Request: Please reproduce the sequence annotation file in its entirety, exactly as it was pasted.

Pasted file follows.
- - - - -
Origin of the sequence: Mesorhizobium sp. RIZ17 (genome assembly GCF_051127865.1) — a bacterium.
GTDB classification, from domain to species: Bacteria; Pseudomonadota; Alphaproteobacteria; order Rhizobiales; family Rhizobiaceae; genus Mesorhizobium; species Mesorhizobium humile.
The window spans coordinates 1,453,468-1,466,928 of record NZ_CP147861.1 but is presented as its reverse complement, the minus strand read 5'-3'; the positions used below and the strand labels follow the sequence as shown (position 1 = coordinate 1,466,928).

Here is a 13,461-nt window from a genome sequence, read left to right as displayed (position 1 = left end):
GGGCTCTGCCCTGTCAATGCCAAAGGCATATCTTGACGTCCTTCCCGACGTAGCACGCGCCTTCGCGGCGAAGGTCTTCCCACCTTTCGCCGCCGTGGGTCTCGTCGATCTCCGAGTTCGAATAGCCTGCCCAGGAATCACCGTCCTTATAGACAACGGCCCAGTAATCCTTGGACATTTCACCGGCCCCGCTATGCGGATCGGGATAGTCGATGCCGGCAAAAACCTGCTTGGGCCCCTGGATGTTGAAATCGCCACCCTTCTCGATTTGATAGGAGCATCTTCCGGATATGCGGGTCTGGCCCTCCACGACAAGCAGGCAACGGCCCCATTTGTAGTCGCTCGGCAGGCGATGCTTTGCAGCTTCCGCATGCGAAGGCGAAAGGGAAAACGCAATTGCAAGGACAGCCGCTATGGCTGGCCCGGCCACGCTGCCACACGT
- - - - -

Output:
Origin of the sequence: Mesorhizobium sp. RIZ17 (genome assembly GCF_051127865.1) — a bacterium.
GTDB classification, from domain to species: Bacteria; Pseudomonadota; Alphaproteobacteria; order Rhizobiales; family Rhizobiaceae; genus Mesorhizobium; species Mesorhizobium humile.
The window spans coordinates 1,453,468-1,466,928 of record NZ_CP147861.1 but is presented as its reverse complement, the minus strand read 5'-3'; the positions used below and the strand labels follow the sequence as shown (position 1 = coordinate 1,466,928).

Here is a 13,461-nt window from a genome sequence, read left to right as displayed (position 1 = left end):
GGGCTCTGCCCTGTCAATGCCAAAGGCATATCTTGACGTCCTTCCCGACGTAGCACGCGCCTTCGCGGCGAAGGTCTTCCCACCTTTCGCCGCCGTGGGTCTCGTCGATCTCCGAGTTCGAATAGCCTGCCCAGGAATCACCGTCCTTATAGACAACGGCCCAGTAATCCTTGGACATTTCACCGGCCCCGCTATGCGGATCGGGATAGTCGATGCCGGCAAAAACCTGCTTGGGCCCCTGGATGTTGAAATCGCCACCCTTCTCGATTTGATAGGAGCATCTTCCGGATATGCGGGTCTGGCCCTCCACGACAAGCAGGCAACGGCCCCATTTGTAGTCGCTCGGCAGGCGATGCTTTGCAGCTTCCGCATGCGAAGGCGAAAGGGAAAACGCAATTGCAAGGACAGCCGCTATGGCTGGCCCGGCCACGCTGCCACACGT